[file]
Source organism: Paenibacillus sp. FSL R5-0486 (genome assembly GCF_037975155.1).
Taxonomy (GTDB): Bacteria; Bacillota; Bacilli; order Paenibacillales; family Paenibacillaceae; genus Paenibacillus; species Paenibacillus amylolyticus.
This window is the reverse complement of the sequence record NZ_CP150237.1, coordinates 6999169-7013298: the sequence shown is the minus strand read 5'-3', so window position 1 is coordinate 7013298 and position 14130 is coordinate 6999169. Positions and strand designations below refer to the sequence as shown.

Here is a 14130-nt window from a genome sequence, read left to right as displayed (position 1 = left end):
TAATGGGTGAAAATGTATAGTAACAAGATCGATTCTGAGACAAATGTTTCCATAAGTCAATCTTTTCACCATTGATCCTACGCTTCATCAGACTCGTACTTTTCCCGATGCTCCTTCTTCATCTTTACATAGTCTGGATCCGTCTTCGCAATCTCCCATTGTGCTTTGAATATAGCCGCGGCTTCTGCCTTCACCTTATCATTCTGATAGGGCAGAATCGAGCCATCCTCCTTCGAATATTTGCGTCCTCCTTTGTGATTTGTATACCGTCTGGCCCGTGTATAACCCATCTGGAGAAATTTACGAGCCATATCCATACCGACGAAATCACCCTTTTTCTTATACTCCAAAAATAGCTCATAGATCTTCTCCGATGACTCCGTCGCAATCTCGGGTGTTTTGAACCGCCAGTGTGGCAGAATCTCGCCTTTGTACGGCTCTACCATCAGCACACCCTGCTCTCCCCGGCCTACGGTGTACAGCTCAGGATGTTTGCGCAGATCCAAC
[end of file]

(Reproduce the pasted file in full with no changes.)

Source organism: Paenibacillus sp. FSL R5-0486 (genome assembly GCF_037975155.1).
Taxonomy (GTDB): Bacteria; Bacillota; Bacilli; order Paenibacillales; family Paenibacillaceae; genus Paenibacillus; species Paenibacillus amylolyticus.
This window is the reverse complement of the sequence record NZ_CP150237.1, coordinates 6999169-7013298: the sequence shown is the minus strand read 5'-3', so window position 1 is coordinate 7013298 and position 14130 is coordinate 6999169. Positions and strand designations below refer to the sequence as shown.

Here is a 14130-nt window from a genome sequence, read left to right as displayed (position 1 = left end):
TAATGGGTGAAAATGTATAGTAACAAGATCGATTCTGAGACAAATGTTTCCATAAGTCAATCTTTTCACCATTGATCCTACGCTTCATCAGACTCGTACTTTTCCCGATGCTCCTTCTTCATCTTTACATAGTCTGGATCCGTCTTCGCAATCTCCCATTGTGCTTTGAATATAGCCGCGGCTTCTGCCTTCACCTTATCATTCTGATAGGGCAGAATCGAGCCATCCTCCTTCGAATATTTGCGTCCTCCTTTGTGATTTGTATACCGTCTGGCCCGTGTATAACCCATCTGGAGAAATTTACGAGCCATATCCATACCGACGAAATCACCCTTTTTCTTATACTCCAAAAATAGCTCATAGATCTTCTCCGATGACTCCGTCGCAATCTCGGGTGTTTTGAACCGCCAGTGTGGCAGAATCTCGCCTTTGTACGGCTCTACCATCAGCACACCCTGCTCTCCCCGGCCTACGGTGTACAGCTCAGGATGTTTGCGCAGATCCAAC